TROY — Residents were compelled to “come together” and “let it be” on Wednesday evening, as Paul McCartney tribute band, The McCartney Project, rocked and serenaded spectators in a special Independence Day performance at Treasure Island Park.
The show, which was free to the public, was hosted by the Troy Rotary Club, in honor of its 100-year anniversary as a charter.
The band, currently on its “Hands Across America” tour, played a two-hour setlist of classic Paul McCartney singles prior to the annual fireworks display.
Band members included Tony Burlingame, portraying Paul McCartney, Sara Reat, portraying Linda McCartney, guitarist/keyboardist Robb Anagnostis, percussionist Phil Stearns, and guitarist/bassist Lar Wolkan.
Based out of the Columbus, Ohio area, The McCartney Project formed from humble beginnings, as members of previous tribute bands under manager John Scherer united to form the group.
“The band started about three years ago,” said manager John Scherer. “We thought there was sort of a missing link, in that there a lot of Beatles tributes, but there’s nobody really that covers Paul McCartney and Wings. It added another generation that we could attract. We mix Beatles music with Wings music, and it creates a really entertaining concert.”
“A few of us used to be in another group together called ‘Music Legends Live’,” Reat said. “John also managed that. We formed a show called ‘Elvis Meets the Beatles’, and we all kind of met up from there to do something new after that disbanded.”
Throughout the show, audience members were invited to come up and dance in front of the bandstand. According to Burlingame, outdoor venues provide very different atmospheres for the band than a traditional theater venue.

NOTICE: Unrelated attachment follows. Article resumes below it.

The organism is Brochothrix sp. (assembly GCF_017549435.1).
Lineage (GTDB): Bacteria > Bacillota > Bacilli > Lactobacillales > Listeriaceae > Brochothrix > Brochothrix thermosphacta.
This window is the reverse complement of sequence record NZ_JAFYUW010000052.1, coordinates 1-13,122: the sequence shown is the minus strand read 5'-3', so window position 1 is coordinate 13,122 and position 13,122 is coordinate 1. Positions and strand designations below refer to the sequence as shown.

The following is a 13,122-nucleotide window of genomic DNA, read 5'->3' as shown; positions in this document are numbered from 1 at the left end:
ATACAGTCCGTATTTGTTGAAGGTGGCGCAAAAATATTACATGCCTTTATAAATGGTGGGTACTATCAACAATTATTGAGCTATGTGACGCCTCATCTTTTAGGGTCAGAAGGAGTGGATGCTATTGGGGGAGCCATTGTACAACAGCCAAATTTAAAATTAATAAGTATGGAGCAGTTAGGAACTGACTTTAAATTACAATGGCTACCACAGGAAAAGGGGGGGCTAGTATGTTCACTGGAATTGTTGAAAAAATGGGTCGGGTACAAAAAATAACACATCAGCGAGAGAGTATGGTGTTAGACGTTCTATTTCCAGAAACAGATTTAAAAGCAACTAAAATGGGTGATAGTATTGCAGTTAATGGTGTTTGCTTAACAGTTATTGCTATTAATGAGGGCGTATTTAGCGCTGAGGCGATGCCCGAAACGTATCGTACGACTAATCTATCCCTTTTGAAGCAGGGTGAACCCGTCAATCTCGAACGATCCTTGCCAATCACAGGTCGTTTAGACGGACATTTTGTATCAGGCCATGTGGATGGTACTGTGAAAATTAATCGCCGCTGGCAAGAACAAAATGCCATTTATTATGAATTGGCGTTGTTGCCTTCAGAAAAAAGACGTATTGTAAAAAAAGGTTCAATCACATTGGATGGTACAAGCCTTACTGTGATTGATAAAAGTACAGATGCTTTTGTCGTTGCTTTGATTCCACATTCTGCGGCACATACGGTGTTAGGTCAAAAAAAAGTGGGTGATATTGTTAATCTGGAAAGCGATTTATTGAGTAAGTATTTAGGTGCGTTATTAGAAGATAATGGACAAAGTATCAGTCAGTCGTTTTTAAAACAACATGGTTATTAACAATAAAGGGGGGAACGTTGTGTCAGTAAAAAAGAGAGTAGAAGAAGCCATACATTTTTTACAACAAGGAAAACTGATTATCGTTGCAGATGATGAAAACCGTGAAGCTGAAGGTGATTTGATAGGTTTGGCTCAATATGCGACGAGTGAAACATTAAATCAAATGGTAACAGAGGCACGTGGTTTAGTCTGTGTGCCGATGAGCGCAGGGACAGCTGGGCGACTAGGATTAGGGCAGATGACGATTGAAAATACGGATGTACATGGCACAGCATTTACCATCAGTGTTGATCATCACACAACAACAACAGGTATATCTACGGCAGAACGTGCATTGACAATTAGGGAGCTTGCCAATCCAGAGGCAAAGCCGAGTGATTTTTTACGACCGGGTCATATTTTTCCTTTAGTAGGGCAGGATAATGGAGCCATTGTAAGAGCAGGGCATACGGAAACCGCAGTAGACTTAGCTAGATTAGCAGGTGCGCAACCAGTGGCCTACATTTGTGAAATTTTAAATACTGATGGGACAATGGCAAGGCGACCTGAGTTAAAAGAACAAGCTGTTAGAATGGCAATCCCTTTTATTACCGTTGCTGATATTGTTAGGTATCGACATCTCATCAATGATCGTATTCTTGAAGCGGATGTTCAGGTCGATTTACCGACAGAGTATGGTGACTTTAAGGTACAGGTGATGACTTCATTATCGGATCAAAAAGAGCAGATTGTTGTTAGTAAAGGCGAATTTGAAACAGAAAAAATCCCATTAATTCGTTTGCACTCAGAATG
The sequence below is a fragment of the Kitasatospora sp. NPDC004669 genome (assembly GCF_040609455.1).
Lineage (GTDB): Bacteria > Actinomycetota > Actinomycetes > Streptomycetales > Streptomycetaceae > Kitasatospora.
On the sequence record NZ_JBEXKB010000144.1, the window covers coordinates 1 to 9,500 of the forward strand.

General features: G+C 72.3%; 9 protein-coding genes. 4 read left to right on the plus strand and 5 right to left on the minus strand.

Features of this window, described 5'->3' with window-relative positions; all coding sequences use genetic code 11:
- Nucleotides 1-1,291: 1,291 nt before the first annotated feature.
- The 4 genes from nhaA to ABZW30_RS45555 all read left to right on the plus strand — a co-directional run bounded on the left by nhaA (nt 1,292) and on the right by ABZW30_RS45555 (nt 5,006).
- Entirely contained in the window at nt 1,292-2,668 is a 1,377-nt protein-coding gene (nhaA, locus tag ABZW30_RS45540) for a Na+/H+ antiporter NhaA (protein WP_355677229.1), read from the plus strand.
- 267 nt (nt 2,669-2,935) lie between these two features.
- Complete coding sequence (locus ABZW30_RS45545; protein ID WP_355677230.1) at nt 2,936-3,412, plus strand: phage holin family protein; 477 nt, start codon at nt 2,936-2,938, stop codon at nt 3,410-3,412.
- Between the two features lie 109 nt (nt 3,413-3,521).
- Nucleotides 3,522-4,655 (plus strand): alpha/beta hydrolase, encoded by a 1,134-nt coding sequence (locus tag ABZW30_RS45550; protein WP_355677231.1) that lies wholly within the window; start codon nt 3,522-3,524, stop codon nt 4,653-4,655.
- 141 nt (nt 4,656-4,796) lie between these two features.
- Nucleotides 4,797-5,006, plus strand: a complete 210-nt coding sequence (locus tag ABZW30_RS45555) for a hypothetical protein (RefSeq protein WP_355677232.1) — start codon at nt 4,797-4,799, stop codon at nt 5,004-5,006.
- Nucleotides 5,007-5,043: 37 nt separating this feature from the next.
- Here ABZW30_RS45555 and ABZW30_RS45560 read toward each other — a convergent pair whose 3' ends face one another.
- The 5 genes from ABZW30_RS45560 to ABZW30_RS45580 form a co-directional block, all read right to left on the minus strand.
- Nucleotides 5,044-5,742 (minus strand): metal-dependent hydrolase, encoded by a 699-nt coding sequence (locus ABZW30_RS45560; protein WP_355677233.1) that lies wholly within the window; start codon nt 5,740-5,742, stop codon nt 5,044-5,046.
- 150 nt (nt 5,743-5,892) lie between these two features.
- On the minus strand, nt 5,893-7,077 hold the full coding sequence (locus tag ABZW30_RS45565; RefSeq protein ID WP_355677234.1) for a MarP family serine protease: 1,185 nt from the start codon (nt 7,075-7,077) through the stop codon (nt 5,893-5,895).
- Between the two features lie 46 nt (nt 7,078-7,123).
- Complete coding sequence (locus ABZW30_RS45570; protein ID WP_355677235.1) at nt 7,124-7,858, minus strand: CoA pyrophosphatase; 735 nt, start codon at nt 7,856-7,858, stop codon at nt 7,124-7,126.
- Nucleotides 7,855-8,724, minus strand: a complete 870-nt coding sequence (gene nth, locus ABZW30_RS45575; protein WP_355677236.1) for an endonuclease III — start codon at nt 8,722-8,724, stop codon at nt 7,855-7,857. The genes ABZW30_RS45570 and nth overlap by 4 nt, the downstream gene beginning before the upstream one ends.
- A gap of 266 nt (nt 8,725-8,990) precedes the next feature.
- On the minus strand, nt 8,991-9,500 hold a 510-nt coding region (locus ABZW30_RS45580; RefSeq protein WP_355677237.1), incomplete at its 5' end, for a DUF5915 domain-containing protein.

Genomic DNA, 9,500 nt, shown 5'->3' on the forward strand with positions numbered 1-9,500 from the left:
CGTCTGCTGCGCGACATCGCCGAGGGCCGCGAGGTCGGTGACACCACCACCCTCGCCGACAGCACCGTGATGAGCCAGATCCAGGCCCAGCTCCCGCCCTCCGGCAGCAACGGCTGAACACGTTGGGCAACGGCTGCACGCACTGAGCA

“We can play a lot more intricate stuff in theaters where the climate’s controlled, but when it’s outdoors, we try to keep the show more rock-and-roll and up-tempo.” Burlingame said. “Inside, we might do more with video and lighting and have more emphasis on an acoustic setlist.”
Members of The McCartney Project insist that universal appeal for McCartney’s body of work helps to constantly incite connectivity between the band and audiences.
“We benefit from a very large fan base that Paul McCartney and the Beatles had,” Anagnostis said.
“There’s a pretty big catalog of material you can choose from to mix it up,” Wolkan said. “There’s certain songs you always play because people expect them, but then you can throw in little oddballs here and there.”
“The most rewarding thing I’ve found is that pretty much every show, somebody will come up and say, ‘I saw Paul or I saw the Beatles back in 1960-whatever’,” Stearns said. “And this line comes up all the time, ‘If I close my eyes, you guys take me right back there.’ We’re taking people back to what they knew 30 or 40 years ago.”
Members of The McCartney Project feel that one of the greatest attributes of a tribute band is in its ability to continually expose new listeners to good music and allow younger generations to share the experience with older ones.
“You’ve got a generation out there who actually grew up with it as it happened,” Stearns said. “Then you’ve got a younger group out there who are being exposed to it through bands like this that might have never gone and sought out the music on its own. Bands like ours aim to keep moving the ball forward. Twenty years from now, somebody else will continue moving it forward.”
“All any musician wants to do is reach the audience, and Paul McCartney’s already done all the heavy lifting,” Burlingame said. “As long as we play accurately, we’ll reach them, and that’s all we want to do. Like Phil said, it’s nice to meet the people whose lives were touched and kind of give them a little gift along the way.”
For more information, visit www.themccartneyproject.com, or find The McCartney Project on Facebook.